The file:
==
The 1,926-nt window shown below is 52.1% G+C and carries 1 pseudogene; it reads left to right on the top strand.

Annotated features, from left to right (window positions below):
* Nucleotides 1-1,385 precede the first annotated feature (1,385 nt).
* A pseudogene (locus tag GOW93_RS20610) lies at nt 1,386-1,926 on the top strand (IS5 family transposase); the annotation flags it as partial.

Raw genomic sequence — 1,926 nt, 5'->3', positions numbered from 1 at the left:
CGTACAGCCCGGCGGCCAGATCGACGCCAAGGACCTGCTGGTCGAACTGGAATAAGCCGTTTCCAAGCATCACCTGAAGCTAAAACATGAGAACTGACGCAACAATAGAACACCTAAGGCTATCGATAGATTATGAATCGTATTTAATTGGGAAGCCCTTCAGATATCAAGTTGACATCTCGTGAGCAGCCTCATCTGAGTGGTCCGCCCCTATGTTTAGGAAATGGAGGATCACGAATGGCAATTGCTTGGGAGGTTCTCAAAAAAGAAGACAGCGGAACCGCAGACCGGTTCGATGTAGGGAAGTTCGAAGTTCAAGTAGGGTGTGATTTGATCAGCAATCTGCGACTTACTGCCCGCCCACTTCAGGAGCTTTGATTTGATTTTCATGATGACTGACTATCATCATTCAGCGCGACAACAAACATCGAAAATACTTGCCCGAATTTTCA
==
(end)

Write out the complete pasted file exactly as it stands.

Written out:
The 1,926-nt window shown below is 52.1% G+C and carries 1 pseudogene; it reads left to right on the top strand.

Annotated features, from left to right (window positions below):
* Nucleotides 1-1,385 precede the first annotated feature (1,385 nt).
* A pseudogene (locus tag GOW93_RS20610) lies at nt 1,386-1,926 on the top strand (IS5 family transposase); the annotation flags it as partial.

Raw genomic sequence — 1,926 nt, 5'->3', positions numbered from 1 at the left:
CGTACAGCCCGGCGGCCAGATCGACGCCAAGGACCTGCTGGTCGAACTGGAATAAGCCGTTTCCAAGCATCACCTGAAGCTAAAACATGAGAACTGACGCAACAATAGAACACCTAAGGCTATCGATAGATTATGAATCGTATTTAATTGGGAAGCCCTTCAGATATCAAGTTGACATCTCGTGAGCAGCCTCATCTGAGTGGTCCGCCCCTATGTTTAGGAAATGGAGGATCACGAATGGCAATTGCTTGGGAGGTTCTCAAAAAAGAAGACAGCGGAACCGCAGACCGGTTCGATGTAGGGAAGTTCGAAGTTCAAGTAGGGTGTGATTTGATCAGCAATCTGCGACTTACTGCCCGCCCACTTCAGGAGCTTTGATTTGATTTTCATGATGACTGACTATCATCATTCAGCGCGACAACAAACATCGAAAATACTTGCCCGAATTTTCA